2. The petitioner No. 1 is a retired Sub-Inspector of Police and the petitioner No. 2 is a Constable. The first wife of petitioner No. 1 died and thereafter he again married O.P. No. 2 Rojina Bibi on 25.06.2004 according to Muslim Shariat Laws and both of them were leading conjugal life in village Murcha, P.S. Khargram, District – Murshidabad. O.P. No. 2 was a widow at the time of her marriage with petitioner No. 1 and had a son and two daughters out of her previous marriage. The petitioner No. 1 used to reside in Krishnanagar where he was posted and the O.P. No. 2 was residing in village Morcha. There was difference of opinion between the spouses. O.P. No. 2 filed a case against the petitioner No. 1 under Section 498A/325 I.P.C. being Kotwali P.S. Case No. 95/2005 dated 06.4.2005. Charge sheet was issued on 15.4.2005 being C.S. No. 80/2005 under Section 498A I.P.C. The O.P. No. 2 complained of mental and physical torture. On 11.4.2005 O.P. No. 2 made an affidavit before the learned Sub-Divisional Judicial Magistrate, Krishnanagar stating that she had no complaint against her husband whatsoever. In the affidavit she stated that when she went to Krishnanagar, a person took her signatures on some blank sheets and taking advantage of that filed a case against her husband. She also stated that her husband never committed torture upon her physically or mentally and that they had been leading a happy conjugal life. On 9th June, 2005 the petitioner No. 1 was discharged by the learned S.D.J.M., Krishnanagar on the basis of affidavit made on 11.4.2005. Thereafter the petitioner No. 1 divorced to the O.P. No. 2 on 04.8.2005 and communicated the same by registered post with A.D. dated 13.8.2005 and 18.8.2005, but, the registered letter dated 18.8.2005 came back to the petitioner as ‘refused’ by the O.P. No. 2. O.P. No. 2 filed a case in the Court of Chief Judicial Magistrate, Krishnanagar on 29.8.2005 under Section 498A/34 I.P.C. against the petitioners, but, no effective step was taken thereof. The O.P. No. 2 also filed a case in the Court of Additional Chief Judicial Magistrate, Krishnanagar against the petitioner No. 1 under Section 125 Cr.P.C. being case No. 481 of 2004. The O.P. No. 2 also filed another case under Section 498A/34 I.P.C. (G.R. No. 1343 of 2005) Hnaskhali P.S. Case No. 281 dated 06.12.2005, in the Court of Additional Chief Judicial Magistrate, Ranaghat. The allegations raised against the petitioners are false and concocted. The continuance of proceeding under Section 498A/34 I.P.C. in Hanskhali P.S. Case NO. 281 dated 06.12.2005 is unwarranted and will be the abuse of the process of the Court. In view of the discharge of the petitioner No. 1 from earlier case being Kotwali P.S. Case No. 95 of 2005, the instant case being Hanskhali P.S. Case No. 281 dated 06.12.2005 under Section 498A/34 I.P.C. cannot proceed and the same is not maintainable. Under the circumstances, the petitioner has filed the instant application praying for quashing of the proceeding under Section 482 Cr.P.C.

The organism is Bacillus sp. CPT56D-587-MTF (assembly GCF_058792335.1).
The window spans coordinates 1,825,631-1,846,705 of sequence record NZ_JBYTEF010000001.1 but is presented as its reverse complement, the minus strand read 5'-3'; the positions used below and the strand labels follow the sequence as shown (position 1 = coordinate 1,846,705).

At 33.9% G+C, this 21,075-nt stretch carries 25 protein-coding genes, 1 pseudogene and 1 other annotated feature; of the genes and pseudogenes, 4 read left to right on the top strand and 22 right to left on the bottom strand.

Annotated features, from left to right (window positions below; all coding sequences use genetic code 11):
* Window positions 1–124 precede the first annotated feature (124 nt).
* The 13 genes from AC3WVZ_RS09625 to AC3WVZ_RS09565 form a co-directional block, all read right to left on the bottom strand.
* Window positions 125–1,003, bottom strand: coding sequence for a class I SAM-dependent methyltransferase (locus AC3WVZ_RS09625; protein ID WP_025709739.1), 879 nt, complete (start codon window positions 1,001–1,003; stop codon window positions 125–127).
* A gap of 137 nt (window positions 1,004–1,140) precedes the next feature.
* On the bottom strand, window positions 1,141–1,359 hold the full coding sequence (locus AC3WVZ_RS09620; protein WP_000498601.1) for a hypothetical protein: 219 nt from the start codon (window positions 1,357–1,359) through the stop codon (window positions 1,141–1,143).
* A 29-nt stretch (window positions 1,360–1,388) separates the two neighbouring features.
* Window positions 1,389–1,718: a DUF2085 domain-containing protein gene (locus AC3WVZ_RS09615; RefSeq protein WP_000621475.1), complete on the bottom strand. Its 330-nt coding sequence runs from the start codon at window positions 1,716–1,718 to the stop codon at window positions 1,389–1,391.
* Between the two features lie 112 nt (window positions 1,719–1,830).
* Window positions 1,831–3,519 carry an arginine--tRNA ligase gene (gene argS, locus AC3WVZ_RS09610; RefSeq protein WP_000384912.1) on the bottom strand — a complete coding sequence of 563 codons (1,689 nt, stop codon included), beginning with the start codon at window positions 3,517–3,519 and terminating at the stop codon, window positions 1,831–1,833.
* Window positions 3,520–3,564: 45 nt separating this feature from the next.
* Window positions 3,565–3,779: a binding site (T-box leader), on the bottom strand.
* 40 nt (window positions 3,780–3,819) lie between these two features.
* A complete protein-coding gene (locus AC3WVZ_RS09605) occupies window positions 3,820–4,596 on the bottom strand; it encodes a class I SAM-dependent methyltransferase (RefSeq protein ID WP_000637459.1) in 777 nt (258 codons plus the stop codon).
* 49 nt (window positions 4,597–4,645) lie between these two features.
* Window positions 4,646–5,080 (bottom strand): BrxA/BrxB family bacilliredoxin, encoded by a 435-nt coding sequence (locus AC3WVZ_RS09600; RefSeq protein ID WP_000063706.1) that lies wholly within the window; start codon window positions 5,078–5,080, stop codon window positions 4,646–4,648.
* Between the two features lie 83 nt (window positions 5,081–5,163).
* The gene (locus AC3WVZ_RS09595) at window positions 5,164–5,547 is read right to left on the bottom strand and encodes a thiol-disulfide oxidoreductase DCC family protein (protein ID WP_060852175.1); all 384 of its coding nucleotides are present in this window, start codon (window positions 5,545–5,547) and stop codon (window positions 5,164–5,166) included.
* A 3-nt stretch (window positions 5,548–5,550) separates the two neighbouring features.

3. Mr. Mukherjee appearing on behalf of the petitioners submits that the earlier case ended in discharge on 09.6.2005 passed by learned S.D.J.M., Krishnanagar in G.R. Case No. 408 of 2005, Kotwali P.S. Case No. 95 of 2005. Mr. Mukherjee submits that the divorce was effected on 04.8.2005 when the factum of divorce was communicated to O.P. No. 2 herein. Mr. Mukherjee contends that same allegation as made in the earlier complaint was raised against the petitioner No. 1 herein in the subsequent petition of complaint which was sent to P.S. under Section 156(3) Cr.P.C. on 06.12.2005 bearing Hanskhali P.S. Case No. 281 dated 06.12.2005. Mr. Mukherjee contends that there is no allegation under Section 406 I.P.C. in the instant case and, moreover, there is suppression of material facts in the subsequent complaint being Hanskhali P.S. Case No. 281 date 06.12.2005. Mr. Mukherjee contends that when the petitioner No. 1 was discharged in the earlier case which ended in his discharge on 09.6.2005, the subsequent case on the same allegations bearing Hanskhali P.S. Case No. 281 dated 06.12.2005 is not maintainable. Regarding the suppression of material facts viz. discharge of the petitioner No. 1 in the earlier case, Mr. Mukherjee has referred to and relied on the decisions reported in 2005 SCC (Cri)1322 [MCD Vs. State of Delhi and another] para 21 and (2004)7 SCC 166 [S.J.S. Business Enterprises (P) Ltd. V. State of Bihar and others] para 13.